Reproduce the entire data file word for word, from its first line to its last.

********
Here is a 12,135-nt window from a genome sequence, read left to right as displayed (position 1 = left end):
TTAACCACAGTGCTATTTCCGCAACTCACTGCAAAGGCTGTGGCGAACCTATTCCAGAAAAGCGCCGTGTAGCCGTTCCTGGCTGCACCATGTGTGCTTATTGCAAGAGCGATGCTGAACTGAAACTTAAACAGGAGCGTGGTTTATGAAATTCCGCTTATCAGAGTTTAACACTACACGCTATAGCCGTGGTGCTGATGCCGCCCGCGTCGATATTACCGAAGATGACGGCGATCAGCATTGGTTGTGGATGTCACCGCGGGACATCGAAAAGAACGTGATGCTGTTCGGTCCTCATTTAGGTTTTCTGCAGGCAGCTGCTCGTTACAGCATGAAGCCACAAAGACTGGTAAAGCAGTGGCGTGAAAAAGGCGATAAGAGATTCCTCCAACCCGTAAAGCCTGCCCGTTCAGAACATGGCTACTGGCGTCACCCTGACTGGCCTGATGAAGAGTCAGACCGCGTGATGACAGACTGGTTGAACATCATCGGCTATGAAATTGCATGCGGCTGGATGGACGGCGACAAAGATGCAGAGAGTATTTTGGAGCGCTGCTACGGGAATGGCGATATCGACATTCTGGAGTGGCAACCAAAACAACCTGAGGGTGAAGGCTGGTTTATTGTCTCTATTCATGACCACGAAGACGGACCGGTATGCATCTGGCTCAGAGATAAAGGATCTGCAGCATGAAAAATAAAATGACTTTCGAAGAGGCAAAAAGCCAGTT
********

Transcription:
Here is a 12,135-nt window from a genome sequence, read left to right as displayed (position 1 = left end):
TTAACCACAGTGCTATTTCCGCAACTCACTGCAAAGGCTGTGGCGAACCTATTCCAGAAAAGCGCCGTGTAGCCGTTCCTGGCTGCACCATGTGTGCTTATTGCAAGAGCGATGCTGAACTGAAACTTAAACAGGAGCGTGGTTTATGAAATTCCGCTTATCAGAGTTTAACACTACACGCTATAGCCGTGGTGCTGATGCCGCCCGCGTCGATATTACCGAAGATGACGGCGATCAGCATTGGTTGTGGATGTCACCGCGGGACATCGAAAAGAACGTGATGCTGTTCGGTCCTCATTTAGGTTTTCTGCAGGCAGCTGCTCGTTACAGCATGAAGCCACAAAGACTGGTAAAGCAGTGGCGTGAAAAAGGCGATAAGAGATTCCTCCAACCCGTAAAGCCTGCCCGTTCAGAACATGGCTACTGGCGTCACCCTGACTGGCCTGATGAAGAGTCAGACCGCGTGATGACAGACTGGTTGAACATCATCGGCTATGAAATTGCATGCGGCTGGATGGACGGCGACAAAGATGCAGAGAGTATTTTGGAGCGCTGCTACGGGAATGGCGATATCGACATTCTGGAGTGGCAACCAAAACAACCTGAGGGTGAAGGCTGGTTTATTGTCTCTATTCATGACCACGAAGACGGACCGGTATGCATCTGGCTCAGAGATAAAGGATCTGCAGCATGAAAAATAAAATGACTTTCGAAGAGGCAAAAAGCCAGTT